By Michael Goldstein
By Dennis Romero
By Sarah Fenske
By Matthew Mullins
By Patrick Range McDonald
By LA Weekly
By Dennis Romero
By Simone Wilson
Two weeks ago, in response to the images from Abu Ghraib prison, Rush Limbaugh observed that the scenes “look just like anything you’d see Madonna or Britney Spears do onstage . . . and get an NEA grant for.” I don’t know — maybe Limbaugh has seen more Madonna and Britney shows than I have, and can therefore attest to their tendency to force grown men to beat off at gunpoint. But what concerns me more is Limbaugh’s dated attack on the once-unfettered National Endowment for the Arts, long ago reduced to a lesser corporate partner in America’s arts-funding-as-public-relations shell game. Since then-Senator Jesse Helms introduced it as a politically convenient target in 1989, the NEA has hardly had the authority to fund an Iowan community symphony orchestra independently, let alone support any individual performer who crosses puritanical boundaries. Just to be clear about this: The NEA’s most visible project these days is “Operation Homecoming,” a writing workshop for returning troops and their families at military bases across the country.
For every outrageous opinion Limbaugh spouts, I assume 10,000 more Americans say it silently along with him. On the NEA remark, however, he probably had closer to 10 million. “NEA-funded” remains code-speak for performance art, and few crusades in the last 20 years had so-called Christian ideologues and left-leaning pundits chanting in more perfect unison: “Why should mytax dollars pay for this?” In that regard, I can almost see the NEA–Abu Ghraib connection — ever since the U.S. government started using my tax money to bomb Afghanistan, I’ve been asking the same question.
I got to thinking about Limbaugh’s NEA-grant remark on the way to Friday night’s show at Highways, the second night of its 15th-anniversary celebration, or “quinceaĆ±era,” as artistic director Leo Garcia dubbed it. Back when Helms launched his attack, Highways was just getting started, and NEA money and the funding it seeded were important to its operations. The performance artists labeled the “NEA Four,” Holly Hughes, Karen Finley, John Fleck and Tim Miller, were all in some way Highways-affiliated. Fleck performed there frequently, Miller co-founded the organization, and Hughes’ and Finley’s legacies endure. In a sideway homage to Finley, the notorious “chocolate-smeared woman,” comic Beth Lapides told the Highways audience on Friday that she stopped calling herself a performance artist “because I got tired of telling people what I do and hearing, ‘Oh! So you shove yams up your ass?’”
For all the nudity and profanity and rage — and, yes, self-importance — that came to be associated with performance art 15 years ago, there was a deeply humane intent to much of the work done then. The queer black poets and the deaf woman from Texas and the chocolate-smeared woman herself all sought to connect us with a certain common feeling that unites us, to maybe even see something divine in the people we fear and the people we hate. They stopped at nothing to get that message out, even if it meant screaming naked in the streets. “We always speak our mind,” Finley incanted in her 1990 poem “The Black Sheep,” which could have been the anthem of that generation of performers. “[We] appreciate differences in culture/believe in sexual preferences/believe in no racism no sexism no religionism/and we’ll fight for what we believe.”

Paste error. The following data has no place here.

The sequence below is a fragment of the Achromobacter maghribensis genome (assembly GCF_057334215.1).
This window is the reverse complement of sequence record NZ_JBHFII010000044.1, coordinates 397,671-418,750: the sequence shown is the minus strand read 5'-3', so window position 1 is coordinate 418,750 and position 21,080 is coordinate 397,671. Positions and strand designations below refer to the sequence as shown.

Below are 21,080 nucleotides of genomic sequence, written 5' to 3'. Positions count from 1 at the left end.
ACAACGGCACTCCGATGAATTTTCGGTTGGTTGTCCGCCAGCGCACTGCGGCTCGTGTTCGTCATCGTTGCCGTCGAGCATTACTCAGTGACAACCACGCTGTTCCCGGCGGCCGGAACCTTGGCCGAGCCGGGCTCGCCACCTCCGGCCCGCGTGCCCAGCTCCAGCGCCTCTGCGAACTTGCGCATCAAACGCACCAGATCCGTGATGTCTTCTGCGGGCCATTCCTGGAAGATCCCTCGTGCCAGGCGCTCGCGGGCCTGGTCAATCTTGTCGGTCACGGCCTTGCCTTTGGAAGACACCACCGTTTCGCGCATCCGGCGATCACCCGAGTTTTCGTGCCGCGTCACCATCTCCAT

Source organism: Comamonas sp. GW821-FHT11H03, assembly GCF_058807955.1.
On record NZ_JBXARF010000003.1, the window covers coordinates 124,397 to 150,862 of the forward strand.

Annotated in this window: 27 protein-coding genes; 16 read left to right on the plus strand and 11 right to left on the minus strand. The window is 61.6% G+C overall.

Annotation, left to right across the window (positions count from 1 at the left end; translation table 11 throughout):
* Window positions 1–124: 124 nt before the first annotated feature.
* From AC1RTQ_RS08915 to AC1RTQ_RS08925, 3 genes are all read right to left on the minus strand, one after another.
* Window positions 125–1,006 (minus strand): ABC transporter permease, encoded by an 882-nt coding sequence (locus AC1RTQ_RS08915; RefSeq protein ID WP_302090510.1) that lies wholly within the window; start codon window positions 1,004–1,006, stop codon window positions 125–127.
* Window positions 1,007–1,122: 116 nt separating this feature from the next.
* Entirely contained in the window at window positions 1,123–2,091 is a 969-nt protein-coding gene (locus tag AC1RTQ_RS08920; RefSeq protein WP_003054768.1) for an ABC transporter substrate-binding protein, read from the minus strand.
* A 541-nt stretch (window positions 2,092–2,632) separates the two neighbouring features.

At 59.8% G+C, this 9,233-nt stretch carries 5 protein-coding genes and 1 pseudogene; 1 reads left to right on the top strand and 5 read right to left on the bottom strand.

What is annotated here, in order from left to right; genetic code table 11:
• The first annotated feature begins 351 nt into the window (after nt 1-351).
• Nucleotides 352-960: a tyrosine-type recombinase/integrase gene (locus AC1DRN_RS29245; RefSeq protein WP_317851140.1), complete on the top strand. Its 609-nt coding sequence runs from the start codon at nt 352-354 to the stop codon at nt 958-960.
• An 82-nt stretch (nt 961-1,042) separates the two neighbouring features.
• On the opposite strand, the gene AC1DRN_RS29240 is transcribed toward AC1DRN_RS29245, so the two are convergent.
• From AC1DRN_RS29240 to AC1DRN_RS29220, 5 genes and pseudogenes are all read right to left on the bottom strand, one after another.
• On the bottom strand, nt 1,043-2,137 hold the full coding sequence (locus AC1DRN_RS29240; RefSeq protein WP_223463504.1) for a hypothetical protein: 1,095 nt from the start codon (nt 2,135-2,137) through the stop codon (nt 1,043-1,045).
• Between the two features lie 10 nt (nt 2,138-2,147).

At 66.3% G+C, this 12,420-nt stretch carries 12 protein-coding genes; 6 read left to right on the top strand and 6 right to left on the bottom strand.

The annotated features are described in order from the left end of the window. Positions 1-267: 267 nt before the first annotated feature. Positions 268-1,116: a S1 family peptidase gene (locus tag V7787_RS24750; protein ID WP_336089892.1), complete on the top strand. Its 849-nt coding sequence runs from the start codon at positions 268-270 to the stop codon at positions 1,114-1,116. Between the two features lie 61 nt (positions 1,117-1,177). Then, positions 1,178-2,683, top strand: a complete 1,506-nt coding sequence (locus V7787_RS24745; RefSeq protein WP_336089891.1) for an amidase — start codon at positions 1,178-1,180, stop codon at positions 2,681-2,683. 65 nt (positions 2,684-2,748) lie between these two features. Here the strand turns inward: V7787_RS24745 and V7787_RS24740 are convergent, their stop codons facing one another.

Performance art was about other things back then, too, like finding the odd beauty in the sounds of new machines and extending the power of expression to people who didn’t necessarily have traditional skills. At Highways on Friday night, The Dark Bob, lip-synching over a capricious audio soundtrack, emceed a show that included Anna Homler playing a pocket theremin as if it were a precious Stradivarius and Rudy PĆ©rez threading his way among dancers as a blind man. Much of it was beautiful, some of it was brilliant, most of it was way, way better than what I expected. And almost none of it had anything to do with those old saws transgression and paradigm subversion. It played instead like the aftermath of a decadeslong struggle to break the world open, a struggle that failed and has since resolved into a community of like-minded artists committed to nothing more lofty than enjoying each other’s company. Fleck wrapped himself in the flag, sang songs into a broken mike (“It’s Highways,” he sighed); Barbara T. Smith unveiled a new kind of misfit, the Old Woman, and celebrated the titanium rod in her hip, the new toys that help her live, and all her “boyfriends” — a roster so long Linda Albertano had to come onstage and read half the eclectic list — who turned out to be not lovers necessarily, but muses like Leo Castelli, Barbara Gibson, Highways founder Linda Burnham, Terence McKenna and the recently deceased Dr. Roy Wolford. Rachel Rosenthal, who claimed to have retired from performing and taken up painting, brought her art teacher onstage to critique slides of her lyrical pastels and watercolors, but the critic was soon drowned out as Rosenthal filled the stage first with her own dogs, then her dogs’ friends and her dogs’ friends’ owners. Rosenthal reserved special attention for the most underserved dog, a barely ambulatory mutt named Gadget, adopted by a woman, Rosenthal said unseriously, who “has no taste!” But maybe taste is overrated. Criticism and art have their place, Rosenthal implied, but love trumps them all.
Find everything you're looking for in your city
Find the best happy hour deals in your city
Get today's exclusive deals at savings of anywhere from 50-90%
Check out the hottest list of places and things to do around your city